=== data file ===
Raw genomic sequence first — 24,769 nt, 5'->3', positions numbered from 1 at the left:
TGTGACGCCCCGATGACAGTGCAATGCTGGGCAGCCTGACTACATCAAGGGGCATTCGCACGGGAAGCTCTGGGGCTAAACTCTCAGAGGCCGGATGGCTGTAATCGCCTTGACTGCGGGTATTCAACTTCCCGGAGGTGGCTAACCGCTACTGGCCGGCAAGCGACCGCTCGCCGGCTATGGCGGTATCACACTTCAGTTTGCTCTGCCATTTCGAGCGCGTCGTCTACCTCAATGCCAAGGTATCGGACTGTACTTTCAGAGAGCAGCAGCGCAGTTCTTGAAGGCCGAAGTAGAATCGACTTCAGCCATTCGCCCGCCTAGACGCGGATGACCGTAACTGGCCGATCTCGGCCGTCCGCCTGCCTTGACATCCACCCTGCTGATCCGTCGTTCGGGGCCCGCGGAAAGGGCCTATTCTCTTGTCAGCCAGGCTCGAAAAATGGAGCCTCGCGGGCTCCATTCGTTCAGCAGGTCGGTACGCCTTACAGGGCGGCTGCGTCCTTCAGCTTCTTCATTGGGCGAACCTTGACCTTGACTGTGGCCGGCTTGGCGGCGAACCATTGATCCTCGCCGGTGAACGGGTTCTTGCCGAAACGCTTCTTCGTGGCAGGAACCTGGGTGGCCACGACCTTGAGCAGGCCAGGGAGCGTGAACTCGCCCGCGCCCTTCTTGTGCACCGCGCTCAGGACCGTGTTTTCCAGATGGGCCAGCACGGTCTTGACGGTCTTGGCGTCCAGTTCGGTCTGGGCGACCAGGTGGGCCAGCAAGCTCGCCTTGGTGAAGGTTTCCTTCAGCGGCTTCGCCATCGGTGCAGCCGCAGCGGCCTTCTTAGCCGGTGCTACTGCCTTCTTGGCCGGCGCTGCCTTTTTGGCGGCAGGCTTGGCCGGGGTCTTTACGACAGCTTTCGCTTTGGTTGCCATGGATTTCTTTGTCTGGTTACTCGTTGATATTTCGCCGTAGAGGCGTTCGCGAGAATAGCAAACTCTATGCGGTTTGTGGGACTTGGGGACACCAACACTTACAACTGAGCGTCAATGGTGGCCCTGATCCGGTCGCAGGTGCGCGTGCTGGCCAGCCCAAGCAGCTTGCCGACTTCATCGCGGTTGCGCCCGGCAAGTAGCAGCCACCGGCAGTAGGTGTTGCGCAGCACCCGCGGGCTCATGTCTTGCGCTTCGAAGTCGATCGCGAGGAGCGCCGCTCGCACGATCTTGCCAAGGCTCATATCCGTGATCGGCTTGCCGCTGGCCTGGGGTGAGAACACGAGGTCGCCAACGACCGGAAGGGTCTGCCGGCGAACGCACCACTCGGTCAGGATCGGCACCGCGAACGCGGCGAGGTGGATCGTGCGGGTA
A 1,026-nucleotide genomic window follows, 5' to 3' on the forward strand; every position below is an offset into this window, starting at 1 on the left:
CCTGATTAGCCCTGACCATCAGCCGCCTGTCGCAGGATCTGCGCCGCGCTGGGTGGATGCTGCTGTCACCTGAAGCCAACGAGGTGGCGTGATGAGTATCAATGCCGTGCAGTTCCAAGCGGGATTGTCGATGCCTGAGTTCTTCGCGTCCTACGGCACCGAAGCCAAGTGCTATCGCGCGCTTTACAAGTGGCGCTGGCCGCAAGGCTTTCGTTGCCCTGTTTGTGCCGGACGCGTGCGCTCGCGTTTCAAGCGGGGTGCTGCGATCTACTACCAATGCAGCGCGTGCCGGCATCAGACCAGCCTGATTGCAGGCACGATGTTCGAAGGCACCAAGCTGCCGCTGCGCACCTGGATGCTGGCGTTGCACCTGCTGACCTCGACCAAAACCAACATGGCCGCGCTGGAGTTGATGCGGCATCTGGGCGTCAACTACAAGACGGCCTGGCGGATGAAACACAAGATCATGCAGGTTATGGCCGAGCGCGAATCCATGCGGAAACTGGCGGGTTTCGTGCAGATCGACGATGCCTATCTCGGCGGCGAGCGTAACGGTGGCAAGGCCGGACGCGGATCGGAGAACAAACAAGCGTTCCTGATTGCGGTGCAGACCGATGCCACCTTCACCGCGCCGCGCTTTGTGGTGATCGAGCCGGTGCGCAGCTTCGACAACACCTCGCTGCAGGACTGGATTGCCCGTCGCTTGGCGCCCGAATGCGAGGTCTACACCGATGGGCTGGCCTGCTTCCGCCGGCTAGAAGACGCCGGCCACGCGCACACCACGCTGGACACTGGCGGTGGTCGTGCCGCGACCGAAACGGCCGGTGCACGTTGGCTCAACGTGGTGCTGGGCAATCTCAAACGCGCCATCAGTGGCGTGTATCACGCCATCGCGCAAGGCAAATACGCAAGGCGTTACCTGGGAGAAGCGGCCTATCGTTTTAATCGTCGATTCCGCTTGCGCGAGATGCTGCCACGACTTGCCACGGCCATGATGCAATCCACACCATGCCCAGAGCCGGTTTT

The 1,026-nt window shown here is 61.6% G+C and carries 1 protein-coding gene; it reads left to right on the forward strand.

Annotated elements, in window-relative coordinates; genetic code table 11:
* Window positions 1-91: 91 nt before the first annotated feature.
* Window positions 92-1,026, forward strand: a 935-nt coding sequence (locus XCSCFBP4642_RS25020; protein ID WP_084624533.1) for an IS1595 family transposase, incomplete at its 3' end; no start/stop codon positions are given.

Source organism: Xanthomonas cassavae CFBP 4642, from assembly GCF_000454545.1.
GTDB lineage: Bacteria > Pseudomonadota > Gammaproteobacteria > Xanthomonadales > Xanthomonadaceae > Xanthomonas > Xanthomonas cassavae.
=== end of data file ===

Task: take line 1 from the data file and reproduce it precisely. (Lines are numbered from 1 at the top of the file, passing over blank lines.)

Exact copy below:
Raw genomic sequence first — 24,769 nt, 5'->3', positions numbered from 1 at the left: